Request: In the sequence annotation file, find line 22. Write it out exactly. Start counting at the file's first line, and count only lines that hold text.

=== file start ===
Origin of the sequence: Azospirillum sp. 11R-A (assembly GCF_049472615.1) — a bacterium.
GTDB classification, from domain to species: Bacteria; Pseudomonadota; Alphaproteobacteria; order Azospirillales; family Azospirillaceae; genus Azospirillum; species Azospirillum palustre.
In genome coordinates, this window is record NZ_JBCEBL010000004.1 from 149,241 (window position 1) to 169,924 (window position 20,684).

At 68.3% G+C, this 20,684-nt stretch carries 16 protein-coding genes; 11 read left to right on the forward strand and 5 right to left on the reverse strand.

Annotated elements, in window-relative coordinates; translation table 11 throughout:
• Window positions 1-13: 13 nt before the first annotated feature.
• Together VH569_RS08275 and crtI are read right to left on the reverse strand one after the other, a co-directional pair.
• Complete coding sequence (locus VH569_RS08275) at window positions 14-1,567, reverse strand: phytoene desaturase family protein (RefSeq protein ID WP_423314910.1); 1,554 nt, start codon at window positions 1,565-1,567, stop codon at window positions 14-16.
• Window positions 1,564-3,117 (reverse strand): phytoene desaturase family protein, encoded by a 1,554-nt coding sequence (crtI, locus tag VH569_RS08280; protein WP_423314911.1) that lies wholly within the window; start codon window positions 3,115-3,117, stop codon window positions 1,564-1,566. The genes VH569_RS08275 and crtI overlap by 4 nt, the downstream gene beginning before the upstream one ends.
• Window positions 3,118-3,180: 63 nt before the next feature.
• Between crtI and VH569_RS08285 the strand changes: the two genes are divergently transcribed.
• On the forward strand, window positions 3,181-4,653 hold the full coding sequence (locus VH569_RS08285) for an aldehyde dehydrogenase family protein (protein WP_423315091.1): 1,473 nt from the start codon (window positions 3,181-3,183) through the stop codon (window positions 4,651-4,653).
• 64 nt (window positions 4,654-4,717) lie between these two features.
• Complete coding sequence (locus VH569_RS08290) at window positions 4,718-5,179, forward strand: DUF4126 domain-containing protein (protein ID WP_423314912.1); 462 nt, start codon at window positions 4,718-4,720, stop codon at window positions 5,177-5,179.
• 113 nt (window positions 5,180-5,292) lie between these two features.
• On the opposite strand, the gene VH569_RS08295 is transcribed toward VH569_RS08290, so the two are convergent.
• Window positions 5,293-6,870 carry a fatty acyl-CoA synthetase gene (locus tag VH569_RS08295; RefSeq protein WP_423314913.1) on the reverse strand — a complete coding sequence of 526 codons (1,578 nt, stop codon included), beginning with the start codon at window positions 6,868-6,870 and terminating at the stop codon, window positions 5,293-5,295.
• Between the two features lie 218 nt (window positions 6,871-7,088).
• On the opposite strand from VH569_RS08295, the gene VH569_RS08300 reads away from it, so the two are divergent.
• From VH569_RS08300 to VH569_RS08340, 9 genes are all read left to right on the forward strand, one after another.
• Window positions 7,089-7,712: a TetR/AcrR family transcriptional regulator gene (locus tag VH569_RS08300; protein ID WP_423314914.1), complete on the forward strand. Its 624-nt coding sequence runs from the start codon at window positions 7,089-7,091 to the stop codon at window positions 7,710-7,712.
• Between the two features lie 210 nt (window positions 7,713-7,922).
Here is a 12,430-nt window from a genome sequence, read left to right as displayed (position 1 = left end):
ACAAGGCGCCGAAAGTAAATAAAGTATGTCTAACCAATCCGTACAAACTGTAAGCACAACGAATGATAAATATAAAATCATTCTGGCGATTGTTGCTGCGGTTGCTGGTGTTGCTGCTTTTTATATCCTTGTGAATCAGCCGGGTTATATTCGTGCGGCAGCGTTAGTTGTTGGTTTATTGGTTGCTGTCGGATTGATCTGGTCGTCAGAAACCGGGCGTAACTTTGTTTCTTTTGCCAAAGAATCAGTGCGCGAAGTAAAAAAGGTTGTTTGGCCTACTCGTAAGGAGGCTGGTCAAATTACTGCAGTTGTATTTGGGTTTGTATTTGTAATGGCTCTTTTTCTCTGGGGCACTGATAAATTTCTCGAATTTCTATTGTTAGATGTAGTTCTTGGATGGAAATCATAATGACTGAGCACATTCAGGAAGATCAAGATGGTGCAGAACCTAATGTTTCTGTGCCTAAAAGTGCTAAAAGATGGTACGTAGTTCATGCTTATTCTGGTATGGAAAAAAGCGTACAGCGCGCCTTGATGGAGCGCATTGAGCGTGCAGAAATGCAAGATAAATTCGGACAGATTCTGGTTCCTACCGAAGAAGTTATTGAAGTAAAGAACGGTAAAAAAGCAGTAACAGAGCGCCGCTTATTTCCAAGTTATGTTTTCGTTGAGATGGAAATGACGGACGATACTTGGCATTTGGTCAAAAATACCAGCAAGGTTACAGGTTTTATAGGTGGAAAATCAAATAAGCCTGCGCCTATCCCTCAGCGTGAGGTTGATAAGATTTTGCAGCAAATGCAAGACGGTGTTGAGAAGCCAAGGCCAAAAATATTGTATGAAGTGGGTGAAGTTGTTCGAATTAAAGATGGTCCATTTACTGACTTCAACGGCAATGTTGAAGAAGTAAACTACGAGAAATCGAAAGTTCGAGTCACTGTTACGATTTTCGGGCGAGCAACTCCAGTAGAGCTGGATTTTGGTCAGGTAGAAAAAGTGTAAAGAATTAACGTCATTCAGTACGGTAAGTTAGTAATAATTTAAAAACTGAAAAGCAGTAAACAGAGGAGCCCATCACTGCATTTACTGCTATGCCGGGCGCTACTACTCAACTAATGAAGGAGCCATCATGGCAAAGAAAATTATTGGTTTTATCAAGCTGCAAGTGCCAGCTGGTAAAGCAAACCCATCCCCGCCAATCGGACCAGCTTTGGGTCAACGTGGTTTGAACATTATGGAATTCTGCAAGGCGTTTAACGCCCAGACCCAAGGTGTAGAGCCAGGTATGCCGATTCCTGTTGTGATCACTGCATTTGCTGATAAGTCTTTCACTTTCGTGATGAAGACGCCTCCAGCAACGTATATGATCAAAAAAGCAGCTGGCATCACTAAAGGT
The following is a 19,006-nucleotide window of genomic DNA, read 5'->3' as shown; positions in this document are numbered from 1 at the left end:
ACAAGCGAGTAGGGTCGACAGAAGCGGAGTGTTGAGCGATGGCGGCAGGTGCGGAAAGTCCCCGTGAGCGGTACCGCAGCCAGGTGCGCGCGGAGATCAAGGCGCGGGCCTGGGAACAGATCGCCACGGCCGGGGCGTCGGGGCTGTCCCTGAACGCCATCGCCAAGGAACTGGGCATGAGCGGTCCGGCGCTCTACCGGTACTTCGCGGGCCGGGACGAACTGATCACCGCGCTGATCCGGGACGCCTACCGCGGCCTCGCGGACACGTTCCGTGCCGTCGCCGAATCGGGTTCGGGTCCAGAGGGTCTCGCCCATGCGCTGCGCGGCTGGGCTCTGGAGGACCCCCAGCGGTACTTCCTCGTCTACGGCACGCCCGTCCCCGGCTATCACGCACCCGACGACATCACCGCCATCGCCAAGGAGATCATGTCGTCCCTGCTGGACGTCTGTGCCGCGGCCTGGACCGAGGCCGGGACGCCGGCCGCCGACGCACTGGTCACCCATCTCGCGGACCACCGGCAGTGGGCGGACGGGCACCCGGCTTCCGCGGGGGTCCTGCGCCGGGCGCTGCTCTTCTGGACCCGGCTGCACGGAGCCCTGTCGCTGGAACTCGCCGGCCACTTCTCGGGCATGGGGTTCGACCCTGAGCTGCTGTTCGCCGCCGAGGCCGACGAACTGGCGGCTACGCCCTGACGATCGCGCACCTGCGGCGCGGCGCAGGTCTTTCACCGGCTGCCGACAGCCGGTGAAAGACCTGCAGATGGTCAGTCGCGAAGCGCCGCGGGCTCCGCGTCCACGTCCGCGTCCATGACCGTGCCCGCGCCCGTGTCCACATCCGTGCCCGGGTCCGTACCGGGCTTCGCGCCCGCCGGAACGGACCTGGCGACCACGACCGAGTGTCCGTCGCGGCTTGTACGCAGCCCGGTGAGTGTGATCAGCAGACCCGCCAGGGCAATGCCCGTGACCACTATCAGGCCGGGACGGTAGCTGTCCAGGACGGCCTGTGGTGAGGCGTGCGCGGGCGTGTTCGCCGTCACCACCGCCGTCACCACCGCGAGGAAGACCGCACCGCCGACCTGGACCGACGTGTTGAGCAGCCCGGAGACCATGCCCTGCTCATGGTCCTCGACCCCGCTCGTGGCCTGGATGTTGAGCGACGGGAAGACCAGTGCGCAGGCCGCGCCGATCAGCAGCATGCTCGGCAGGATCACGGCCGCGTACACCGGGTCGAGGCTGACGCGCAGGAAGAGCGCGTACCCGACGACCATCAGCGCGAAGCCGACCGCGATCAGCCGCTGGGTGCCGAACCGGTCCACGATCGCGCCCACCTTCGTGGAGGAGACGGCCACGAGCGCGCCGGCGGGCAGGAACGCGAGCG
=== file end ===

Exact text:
• Between the two features lie 210 nt (window positions 7,713-7,922).